The outlook for mortgage rates in 2015
Fannie Mae this week cut its forecast for the average mortgage rate for 2015 from 4.5% to 4.3%, which compares with the current national average of around 4.1%.
It is worth bearing in mind that a year ago the Mortgage Bankers Association (MBA) forecast that the 30 year mortgage rate would reach 5.1% by the end of this year.
That, of course is one of the biggest problem with forecasts – they have to be made about the future, which contains so much uncertainty. If only we could just stick to making “forecasts” about the past, life would be so much easier!
But the MBA has come back with new forecasts for the next two years. I can’t find the text of their forecast so am publishing their chart. My read is that they are expecting the mortgage rate to rise steadily for the next two years, reaching over 5% by the end of 2015 and not far short of 6% by the end of 2015.
The challenge for the US economy remains low or no growth in Europe and slowing growth (to “only” 7% or so) in China. And while the headline unemployment rate has fallen below 6%, 6% just isn’t what it used to be because of the large number of people still looking for full-time jobs or who have given up looking.
The good news is that China has just cut interest rates and Europe actually started buying asset-backed securities in a sort of Quantative Easing-lite program. These moves followed last week’s decision by Japan to step up its QE program.
In a recent post I wrote: “In an era of low interest rates I still find it interesting that real estate in general remains an asset class that has not experienced a significant increase.
I look at these possible futures:
1. The pessimists are right and all the years of low interest rates will result in a sharp rise in inflation. Answer: buy real estate as a hedge against inflation.
2. The optimists are right and the US, at least, will see growth of 2 1/2 – 3% in GDP, enough to keep unemployment at a reasonable level without driving up interest rates. Answer: buy real estate, but expect no more than modest annual price increases.
3. The pessimists are also right in that the years of excess have still not been drained from the system (especially in Europe) and that we face deflation as we go through a long period of adjustment. Answer: lobby for Ben Bernanke to be appointed head of the European Central Bank and for the Germans to forget the Weimar Republic’s hyper-inflation.(In 1919, one loaf of bread cost 1 mark; by 1923, the same loaf of bread cost 100 billion marks.)”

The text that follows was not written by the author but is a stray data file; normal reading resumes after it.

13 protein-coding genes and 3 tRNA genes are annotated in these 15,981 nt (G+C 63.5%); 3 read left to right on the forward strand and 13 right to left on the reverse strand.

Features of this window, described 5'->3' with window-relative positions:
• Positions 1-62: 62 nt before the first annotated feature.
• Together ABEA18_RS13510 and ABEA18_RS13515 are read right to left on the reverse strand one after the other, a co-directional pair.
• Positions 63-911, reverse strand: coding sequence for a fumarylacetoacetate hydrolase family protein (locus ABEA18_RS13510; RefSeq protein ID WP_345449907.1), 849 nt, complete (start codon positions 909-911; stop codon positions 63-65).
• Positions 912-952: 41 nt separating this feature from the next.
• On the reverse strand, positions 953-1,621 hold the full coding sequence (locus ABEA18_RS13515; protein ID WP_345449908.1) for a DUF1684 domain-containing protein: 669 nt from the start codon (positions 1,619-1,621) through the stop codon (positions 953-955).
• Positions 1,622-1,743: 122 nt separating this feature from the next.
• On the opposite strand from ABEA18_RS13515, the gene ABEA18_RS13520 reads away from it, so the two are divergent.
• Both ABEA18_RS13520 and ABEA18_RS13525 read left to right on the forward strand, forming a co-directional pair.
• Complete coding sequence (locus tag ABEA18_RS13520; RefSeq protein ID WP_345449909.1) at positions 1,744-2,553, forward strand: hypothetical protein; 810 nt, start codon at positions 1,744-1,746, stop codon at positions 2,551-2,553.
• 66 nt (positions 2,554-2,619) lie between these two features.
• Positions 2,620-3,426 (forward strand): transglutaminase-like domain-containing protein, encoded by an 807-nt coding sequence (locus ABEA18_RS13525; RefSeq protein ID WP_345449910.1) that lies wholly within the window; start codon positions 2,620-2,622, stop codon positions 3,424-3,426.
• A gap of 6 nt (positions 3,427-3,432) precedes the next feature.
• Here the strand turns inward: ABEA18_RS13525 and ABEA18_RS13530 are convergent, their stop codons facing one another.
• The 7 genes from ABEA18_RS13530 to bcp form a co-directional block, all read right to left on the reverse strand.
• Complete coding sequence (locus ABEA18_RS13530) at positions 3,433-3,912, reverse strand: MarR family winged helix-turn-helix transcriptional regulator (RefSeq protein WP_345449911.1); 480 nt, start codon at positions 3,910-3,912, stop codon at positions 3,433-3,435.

European Central Bank President Mario Draghi may not be Ben Bernanke, but then BB didn’t have to deal with a 24 member Governing Council with representatives from Greece to Germany.
Those of us of a certain age remember only too well the constant fight against the perils of inflation. Now, the battle has reversed and it is the perils of deflation we are fighting. That battle has just been renewed in Europe and Japan.
Risking a forecast about the future, my money is on Fannie Mae’s mortgage rate forecast rather than the MBA’s.
Here are links to a couple of earlier posts on mortgage rates:
What happened to 5%?
Are mortgage rates really going to jump this year?
If you – or somebody you know – are considering buying or selling a home and have questions about the market and/or current home prices, feel free to contact me on 617.834.8205 or Andrew.Oliver@SothebysRealty.com.
Andrew Oliver is a Realtor with Harborside Sotheby’s International Realty
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